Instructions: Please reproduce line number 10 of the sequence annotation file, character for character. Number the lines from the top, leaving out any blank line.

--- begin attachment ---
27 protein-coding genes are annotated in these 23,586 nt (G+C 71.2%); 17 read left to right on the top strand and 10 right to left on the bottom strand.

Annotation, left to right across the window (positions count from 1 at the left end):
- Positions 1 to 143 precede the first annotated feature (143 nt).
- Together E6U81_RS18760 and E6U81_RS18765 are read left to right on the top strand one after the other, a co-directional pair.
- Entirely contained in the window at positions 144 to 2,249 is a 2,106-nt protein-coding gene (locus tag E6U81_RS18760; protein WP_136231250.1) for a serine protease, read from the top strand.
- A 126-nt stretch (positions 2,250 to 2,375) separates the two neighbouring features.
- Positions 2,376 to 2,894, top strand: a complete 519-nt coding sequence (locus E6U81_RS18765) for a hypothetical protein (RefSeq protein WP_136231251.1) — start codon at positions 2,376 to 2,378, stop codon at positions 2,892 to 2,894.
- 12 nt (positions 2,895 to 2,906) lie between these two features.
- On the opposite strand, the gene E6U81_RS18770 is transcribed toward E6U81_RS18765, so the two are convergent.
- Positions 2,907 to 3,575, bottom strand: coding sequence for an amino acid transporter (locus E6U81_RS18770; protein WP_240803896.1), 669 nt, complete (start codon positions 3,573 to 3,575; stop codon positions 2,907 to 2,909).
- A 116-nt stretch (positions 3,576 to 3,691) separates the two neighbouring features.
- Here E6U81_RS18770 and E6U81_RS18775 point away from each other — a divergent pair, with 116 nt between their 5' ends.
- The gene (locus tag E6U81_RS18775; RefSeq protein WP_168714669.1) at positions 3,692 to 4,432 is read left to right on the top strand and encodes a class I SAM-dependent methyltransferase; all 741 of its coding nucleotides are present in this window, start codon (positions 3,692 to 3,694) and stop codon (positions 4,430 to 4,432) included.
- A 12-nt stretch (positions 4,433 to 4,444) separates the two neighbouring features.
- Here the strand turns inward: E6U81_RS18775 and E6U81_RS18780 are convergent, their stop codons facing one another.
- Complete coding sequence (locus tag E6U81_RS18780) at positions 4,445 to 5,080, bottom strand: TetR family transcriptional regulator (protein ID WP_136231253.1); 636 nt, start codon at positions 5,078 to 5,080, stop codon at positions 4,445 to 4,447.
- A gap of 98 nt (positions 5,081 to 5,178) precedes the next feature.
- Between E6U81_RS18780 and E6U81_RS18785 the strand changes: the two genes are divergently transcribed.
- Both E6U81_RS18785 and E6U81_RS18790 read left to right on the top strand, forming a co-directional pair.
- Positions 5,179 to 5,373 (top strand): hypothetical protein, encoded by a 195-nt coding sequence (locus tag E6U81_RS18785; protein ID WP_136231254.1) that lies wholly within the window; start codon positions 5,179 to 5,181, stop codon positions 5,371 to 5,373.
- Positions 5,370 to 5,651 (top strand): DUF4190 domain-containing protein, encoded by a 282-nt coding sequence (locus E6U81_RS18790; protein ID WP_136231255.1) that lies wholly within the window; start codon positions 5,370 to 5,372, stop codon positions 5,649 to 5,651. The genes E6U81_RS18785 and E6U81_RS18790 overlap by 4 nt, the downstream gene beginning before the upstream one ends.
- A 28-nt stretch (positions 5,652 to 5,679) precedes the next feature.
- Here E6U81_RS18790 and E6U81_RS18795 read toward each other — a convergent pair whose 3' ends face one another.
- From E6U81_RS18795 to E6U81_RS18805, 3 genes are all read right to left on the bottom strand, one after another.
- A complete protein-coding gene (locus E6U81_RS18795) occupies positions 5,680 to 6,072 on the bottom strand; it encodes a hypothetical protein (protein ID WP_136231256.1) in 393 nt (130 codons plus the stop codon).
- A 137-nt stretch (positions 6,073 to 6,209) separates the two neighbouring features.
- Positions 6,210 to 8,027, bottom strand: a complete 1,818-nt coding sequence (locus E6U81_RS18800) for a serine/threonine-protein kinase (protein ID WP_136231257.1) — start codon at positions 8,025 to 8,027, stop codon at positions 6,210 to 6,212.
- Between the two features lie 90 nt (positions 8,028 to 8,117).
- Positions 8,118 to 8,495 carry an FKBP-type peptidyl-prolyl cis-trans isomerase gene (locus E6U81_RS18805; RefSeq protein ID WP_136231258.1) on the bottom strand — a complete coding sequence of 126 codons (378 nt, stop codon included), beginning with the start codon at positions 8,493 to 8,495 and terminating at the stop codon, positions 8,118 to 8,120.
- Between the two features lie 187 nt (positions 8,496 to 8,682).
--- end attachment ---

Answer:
- Positions 2,907 to 3,575, bottom strand: coding sequence for an amino acid transporter (locus E6U81_RS18770; protein WP_240803896.1), 669 nt, complete (start codon positions 3,573 to 3,575; stop codon positions 2,907 to 2,909).